Sunday, September 13, 2015

Wisdom Calls (Sermon)

The first thing I want you to do this morning is to look at the first banner up here to your right – the banner that proclaims “Light.” I don’t know whether or not you know – I didn’t until a couple of weeks ago – that these banners were created by a very young man, the young man who was to become SA’s son-in-law.  I often pray with these banners, using them to imagine God’s calling and our response, but I did not know how they had come to hang here.  And I think it’s quite remarkable that such a young person should have so beautifully captured the words, and most especially the word “light.”  If you walk up to the banner, you’ll see that the light is varying shades of white and pink against a background of different hues of blue – just wonderful.
The word “light” today comes to us first in how we are invited to understand Wisdom.  Wisdom in the Bible is characterized as a woman, as Lady Wisdom, who is a mysterious extension or part of God.[1] In the Book of Proverbs, we hear her claim to have been present with God at the creation of the world.  The Book of Proverbs is where we usually learn about her, and where the words of the cover of our bulletin come from.  Those words are from one of today’s official readings, and they tell us that Wisdom calls out in the streets.  She is, in other words, a public figure, out among the people, reaching to us in community.
But there’s another place in which we learn about Wisdom – in a book called Wisdom of Solomon, which is found in the Catholic Bible, but not in the Protestant version.  And it’s in this wisdom book that we hear about Wisdom as more dazzling even than light.  Listen again:
For she is a reflection of eternal light, a spotless mirror of the working of God, and an image of God’s goodness. . . .  She is more beautiful than the sun, and excels every  constellation of the stars. Compared with the light she is found to be superior, for it issucceeded by the night, but against wisdom evil does not prevail.

So Wisdom reflects and mirrors and images light and the goodness of God, and is superior to light itself.  As beautiful as our banner is, as powerful and bright as light is, they are only reflections of Wisdom herself, that all-encompassing, deeply-pervading source of knowledge and of discernment, and that grace-filled companion to God.   

We see Wisdom in another form today as well – in the form of Jesus himself.  We know that Jesus identifies himself as light – “I am the light of the world” he says in the Gospel of John – and is also identified with wisdom. In Paul’s first Letter to the Corinthians, we are told that “he is the source of [our lives] in Christ Jesus, who became for us wisdom from God . . .”.  So Jesus is light, and more than light – Jesus is wisdom.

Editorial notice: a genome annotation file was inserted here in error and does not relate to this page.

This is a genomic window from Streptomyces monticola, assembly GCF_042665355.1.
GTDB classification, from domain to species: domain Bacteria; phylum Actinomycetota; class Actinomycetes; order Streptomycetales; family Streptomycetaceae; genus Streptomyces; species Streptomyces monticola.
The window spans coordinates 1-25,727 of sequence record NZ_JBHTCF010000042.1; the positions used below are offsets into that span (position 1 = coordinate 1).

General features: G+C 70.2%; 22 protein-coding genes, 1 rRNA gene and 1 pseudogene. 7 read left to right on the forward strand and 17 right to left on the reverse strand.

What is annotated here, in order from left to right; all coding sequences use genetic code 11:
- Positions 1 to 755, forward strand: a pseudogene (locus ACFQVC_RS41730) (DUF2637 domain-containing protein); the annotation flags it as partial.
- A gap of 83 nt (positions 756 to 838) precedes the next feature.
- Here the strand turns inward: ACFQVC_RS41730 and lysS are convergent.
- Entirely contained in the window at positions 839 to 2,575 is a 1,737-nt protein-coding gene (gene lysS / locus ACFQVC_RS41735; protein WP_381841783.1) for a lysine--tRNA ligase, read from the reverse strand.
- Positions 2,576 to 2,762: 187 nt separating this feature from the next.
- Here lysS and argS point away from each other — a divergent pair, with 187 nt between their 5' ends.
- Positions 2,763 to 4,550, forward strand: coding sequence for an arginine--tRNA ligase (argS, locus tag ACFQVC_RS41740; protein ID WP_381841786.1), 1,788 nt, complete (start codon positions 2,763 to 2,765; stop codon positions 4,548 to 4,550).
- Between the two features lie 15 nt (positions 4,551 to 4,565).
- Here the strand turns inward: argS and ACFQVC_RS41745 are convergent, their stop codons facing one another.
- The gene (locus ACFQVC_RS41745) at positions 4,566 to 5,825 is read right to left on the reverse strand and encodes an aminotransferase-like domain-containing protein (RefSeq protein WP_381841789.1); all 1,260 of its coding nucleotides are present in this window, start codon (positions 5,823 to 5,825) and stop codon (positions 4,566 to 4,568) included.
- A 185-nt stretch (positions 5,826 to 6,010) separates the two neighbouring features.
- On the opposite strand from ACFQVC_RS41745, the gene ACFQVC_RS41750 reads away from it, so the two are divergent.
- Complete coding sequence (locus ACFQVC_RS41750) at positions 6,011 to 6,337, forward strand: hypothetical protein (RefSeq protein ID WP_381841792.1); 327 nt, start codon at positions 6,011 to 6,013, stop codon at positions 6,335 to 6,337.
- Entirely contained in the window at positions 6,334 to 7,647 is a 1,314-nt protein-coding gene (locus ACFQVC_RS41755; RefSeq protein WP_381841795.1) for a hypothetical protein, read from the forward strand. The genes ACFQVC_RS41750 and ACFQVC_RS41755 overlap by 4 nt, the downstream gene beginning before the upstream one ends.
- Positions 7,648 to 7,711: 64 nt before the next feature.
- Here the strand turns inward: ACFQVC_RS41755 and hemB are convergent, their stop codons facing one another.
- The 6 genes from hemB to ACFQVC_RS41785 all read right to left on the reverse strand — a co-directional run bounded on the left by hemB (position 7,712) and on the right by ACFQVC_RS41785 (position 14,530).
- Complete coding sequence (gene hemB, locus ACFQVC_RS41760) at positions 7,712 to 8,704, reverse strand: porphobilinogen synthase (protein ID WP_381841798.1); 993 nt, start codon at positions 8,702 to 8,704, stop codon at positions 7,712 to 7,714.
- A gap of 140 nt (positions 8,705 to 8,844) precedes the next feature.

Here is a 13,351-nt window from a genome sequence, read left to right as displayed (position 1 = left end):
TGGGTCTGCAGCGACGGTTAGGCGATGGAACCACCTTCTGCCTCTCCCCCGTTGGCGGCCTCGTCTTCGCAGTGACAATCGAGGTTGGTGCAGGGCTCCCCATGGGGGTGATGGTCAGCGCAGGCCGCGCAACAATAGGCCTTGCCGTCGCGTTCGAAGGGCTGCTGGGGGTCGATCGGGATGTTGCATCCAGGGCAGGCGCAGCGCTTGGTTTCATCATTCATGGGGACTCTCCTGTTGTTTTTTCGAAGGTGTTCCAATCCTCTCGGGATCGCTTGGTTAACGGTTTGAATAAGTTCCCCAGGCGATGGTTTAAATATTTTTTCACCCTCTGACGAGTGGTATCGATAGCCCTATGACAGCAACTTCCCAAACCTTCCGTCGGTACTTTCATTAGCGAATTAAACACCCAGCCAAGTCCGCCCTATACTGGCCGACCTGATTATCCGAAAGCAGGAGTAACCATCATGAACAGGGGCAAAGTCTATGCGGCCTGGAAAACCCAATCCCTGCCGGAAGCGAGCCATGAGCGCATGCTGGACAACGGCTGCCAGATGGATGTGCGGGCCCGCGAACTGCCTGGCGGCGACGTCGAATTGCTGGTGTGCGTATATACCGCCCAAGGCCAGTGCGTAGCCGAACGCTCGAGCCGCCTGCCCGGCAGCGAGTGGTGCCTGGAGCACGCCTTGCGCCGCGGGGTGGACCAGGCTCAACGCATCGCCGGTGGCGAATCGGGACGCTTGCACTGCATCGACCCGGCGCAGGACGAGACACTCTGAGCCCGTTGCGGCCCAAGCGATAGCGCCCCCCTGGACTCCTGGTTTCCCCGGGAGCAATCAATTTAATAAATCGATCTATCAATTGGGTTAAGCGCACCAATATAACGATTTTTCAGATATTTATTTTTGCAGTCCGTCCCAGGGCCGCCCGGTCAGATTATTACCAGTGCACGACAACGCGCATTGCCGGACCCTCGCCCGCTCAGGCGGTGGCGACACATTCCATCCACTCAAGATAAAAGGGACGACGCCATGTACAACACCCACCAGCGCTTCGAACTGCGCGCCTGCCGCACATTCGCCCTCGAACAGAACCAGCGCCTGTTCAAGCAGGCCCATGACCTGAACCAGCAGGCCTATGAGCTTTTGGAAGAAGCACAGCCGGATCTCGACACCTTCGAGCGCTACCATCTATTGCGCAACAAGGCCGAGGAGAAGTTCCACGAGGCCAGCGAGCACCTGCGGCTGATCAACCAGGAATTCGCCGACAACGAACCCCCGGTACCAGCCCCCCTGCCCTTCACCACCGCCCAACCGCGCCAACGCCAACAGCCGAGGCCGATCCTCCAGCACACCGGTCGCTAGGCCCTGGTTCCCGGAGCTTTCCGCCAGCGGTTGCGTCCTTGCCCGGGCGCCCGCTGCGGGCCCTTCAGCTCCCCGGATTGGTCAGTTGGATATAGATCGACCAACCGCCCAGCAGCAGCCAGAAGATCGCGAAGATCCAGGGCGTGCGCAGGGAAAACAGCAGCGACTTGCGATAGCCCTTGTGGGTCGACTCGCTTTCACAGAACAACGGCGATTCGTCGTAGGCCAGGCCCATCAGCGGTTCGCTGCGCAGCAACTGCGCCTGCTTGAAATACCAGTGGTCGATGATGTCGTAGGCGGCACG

In today’s gospel passage, Jesus asks his disciples who they think he is.  And it is Peter who answers clearly and without equivocation, “You are the Messiah.”  You are the anointed one. You are the one who has come to restore us to life.  You are the one.
Jesus goes on to provide something of a job description for the Messiah.  The Messiah will suffer, he says, and be killed.  And rise again – but it’s too late – Peter is already protesting.  And Jesus, who needs support, not dissent, at this point, become angry, and tells Peter that he has his mind set on human things rather than divine things.  “Get behind me, Satan!”  And then Jesus tells his disciples, and thus us, “For those who want to save their lives will lose them, and those who lose their lives for my sake, and for the sake of the gospel, will save them.”
The Christian life – the life of light and wisdom -- is about recognizing and following Jesus – even into difficult places.  Into place where we lose that which we think of as our lives.
Light, and wisdom are not all about Easy Street.  The light shines, and the darkness does not overcome it, but the light shines on some pretty tough spots, on some rugged roads and in some dark places. 
Places not unlike the one in which we find ourselves today.
Today, we are called to vote to close our church, to bring our congregational life to an end.
Today, we are called to be a community of wisdom and discernment.  A community which listens to Wisdom call and which follows Jesus, Light of the World and Wisdom of God.
In the wisdom of our Presbyterian forbears, we look for wisdom in community.  We are not a church which places its reliance in bishops or in councils of elders far removed from us.  Although it is the Presbytery which officially plants and which closes congregations, it is we, the congregation, who bear the weight of the responsibility for this decision, under the guidance of the Holy Spirit.  Under the guidance of Wisdom herself.  Under the guidance of Jesus himself.